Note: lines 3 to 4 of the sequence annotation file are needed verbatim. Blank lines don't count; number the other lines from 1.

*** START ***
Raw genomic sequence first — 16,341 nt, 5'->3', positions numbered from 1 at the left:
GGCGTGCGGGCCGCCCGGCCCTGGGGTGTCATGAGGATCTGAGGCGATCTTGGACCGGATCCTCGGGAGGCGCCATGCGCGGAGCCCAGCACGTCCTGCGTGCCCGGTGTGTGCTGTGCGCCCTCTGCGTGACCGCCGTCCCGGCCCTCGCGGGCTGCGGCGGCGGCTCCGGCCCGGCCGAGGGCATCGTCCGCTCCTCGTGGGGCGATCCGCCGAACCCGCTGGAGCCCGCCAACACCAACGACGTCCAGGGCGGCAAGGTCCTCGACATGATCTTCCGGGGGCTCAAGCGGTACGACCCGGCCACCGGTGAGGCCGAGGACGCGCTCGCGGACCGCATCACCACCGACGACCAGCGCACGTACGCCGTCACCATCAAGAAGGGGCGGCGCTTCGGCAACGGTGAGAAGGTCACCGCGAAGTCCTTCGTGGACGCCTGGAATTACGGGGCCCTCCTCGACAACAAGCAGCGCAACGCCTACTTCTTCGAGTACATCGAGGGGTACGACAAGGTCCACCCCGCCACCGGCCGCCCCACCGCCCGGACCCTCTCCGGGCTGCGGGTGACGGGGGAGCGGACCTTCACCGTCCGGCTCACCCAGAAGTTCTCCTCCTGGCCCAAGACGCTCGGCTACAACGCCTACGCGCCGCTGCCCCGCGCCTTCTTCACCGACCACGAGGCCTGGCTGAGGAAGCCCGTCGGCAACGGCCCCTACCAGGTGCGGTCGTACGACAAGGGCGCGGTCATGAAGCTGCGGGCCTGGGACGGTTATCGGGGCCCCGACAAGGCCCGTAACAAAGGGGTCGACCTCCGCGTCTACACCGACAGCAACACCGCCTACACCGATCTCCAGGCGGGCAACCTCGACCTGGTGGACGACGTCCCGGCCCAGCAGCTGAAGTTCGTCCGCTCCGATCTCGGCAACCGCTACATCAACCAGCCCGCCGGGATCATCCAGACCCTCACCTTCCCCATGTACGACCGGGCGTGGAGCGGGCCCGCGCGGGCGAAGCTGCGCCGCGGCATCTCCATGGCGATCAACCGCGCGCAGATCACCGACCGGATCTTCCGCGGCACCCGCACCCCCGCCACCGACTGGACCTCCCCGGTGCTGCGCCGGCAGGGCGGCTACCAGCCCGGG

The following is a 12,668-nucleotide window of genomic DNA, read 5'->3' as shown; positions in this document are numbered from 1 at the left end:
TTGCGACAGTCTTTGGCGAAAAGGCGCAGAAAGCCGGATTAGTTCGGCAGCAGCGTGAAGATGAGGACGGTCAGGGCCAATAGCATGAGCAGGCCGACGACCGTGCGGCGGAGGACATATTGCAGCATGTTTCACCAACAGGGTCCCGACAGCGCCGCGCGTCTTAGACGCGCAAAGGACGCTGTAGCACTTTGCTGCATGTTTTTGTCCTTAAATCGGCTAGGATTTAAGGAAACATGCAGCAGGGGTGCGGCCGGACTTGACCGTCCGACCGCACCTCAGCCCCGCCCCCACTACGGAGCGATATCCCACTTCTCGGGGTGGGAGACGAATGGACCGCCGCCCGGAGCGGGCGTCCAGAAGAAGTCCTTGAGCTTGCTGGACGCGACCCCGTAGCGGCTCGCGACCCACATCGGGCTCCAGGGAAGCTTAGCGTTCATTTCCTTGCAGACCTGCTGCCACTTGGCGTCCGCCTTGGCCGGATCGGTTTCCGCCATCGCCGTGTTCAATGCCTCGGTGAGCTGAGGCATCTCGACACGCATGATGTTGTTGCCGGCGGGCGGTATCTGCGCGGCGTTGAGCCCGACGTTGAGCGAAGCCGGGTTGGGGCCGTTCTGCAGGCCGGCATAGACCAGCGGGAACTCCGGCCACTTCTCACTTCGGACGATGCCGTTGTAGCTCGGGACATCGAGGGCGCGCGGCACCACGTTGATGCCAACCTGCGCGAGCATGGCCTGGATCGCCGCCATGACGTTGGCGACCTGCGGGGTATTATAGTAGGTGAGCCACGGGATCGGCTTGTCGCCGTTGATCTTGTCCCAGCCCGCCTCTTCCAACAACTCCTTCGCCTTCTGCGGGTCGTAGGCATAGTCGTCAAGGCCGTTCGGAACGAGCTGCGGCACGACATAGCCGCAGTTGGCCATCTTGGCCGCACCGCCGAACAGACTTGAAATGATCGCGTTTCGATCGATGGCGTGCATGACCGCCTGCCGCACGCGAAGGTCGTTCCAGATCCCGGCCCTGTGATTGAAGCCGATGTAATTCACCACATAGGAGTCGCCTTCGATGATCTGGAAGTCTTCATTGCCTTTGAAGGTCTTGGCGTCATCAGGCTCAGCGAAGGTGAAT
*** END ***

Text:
The following is a 12,668-nucleotide window of genomic DNA, read 5'->3' as shown; positions in this document are numbered from 1 at the left end:
TTGCGACAGTCTTTGGCGAAAAGGCGCAGAAAGCCGGATTAGTTCGGCAGCAGCGTGAAGATGAGGACGGTCAGGGCCAATAGCATGAGCAGGCCGACGACCGTGCGGCGGAGGACATATTGCAGCATGTTTCACCAACAGGGTCCCGACAGCGCCGCGCGTCTTAGACGCGCAAAGGACGCTGTAGCACTTTGCTGCATGTTTTTGTCCTTAAATCGGCTAGGATTTAAGGAAACATGCAGCAGGGGTGCGGCCGGACTTGACCGTCCGACCGCACCTCAGCCCCGCCCCCACTACGGAGCGATATCCCACTTCTCGGGGTGGGAGACGAATGGACCGCCGCCCGGAGCGGGCGTCCAGAAGAAGTCCTTGAGCTTGCTGGACGCGACCCCGTAGCGGCTCGCGACCCACATCGGGCTCCAGGGAAGCTTAGCGTTCATTTCCTTGCAGACCTGCTGCCACTTGGCGTCCGCCTTGGCCGGATCGGTTTCCGCCATCGCCGTGTTCAATGCCTCGGTGAGCTGAGGCATCTCGACACGCATGATGTTGTTGCCGGCGGGCGGTATCTGCGCGGCGTTGAGCCCGACGTTGAGCGAAGCCGGGTTGGGGCCGTTCTGCAGGCCGGCATAGACCAGCGGGAACTCCGGCCACTTCTCACTTCGGACGATGCCGTTGTAGCTCGGGACATCGAGGGCGCGCGGCACCACGTTGATGCCAACCTGCGCGAGCATGGCCTGGATCGCCGCCATGACGTTGGCGACCTGCGGGGTATTATAGTAGGTGAGCCACGGGATCGGCTTGTCGCCGTTGATCTTGTCCCAGCCCGCCTCTTCCAACAACTCCTTCGCCTTCTGCGGGTCGTAGGCATAGTCGTCAAGGCCGTTCGGAACGAGCTGCGGCACGACATAGCCGCAGTTGGCCATCTTGGCCGCACCGCCGAACAGACTTGAAATGATCGCGTTTCGATCGATGGCGTGCATGACCGCCTGCCGCACGCGAAGGTCGTTCCAGATCCCGGCCCTGTGATTGAAGCCGATGTAATTCACCACATAGGAGTCGCCTTCGATGATCTGGAAGTCTTCATTGCCTTTGAAGGTCTTGGCGTCATCAGGCTCAGCGAAGGTGAAT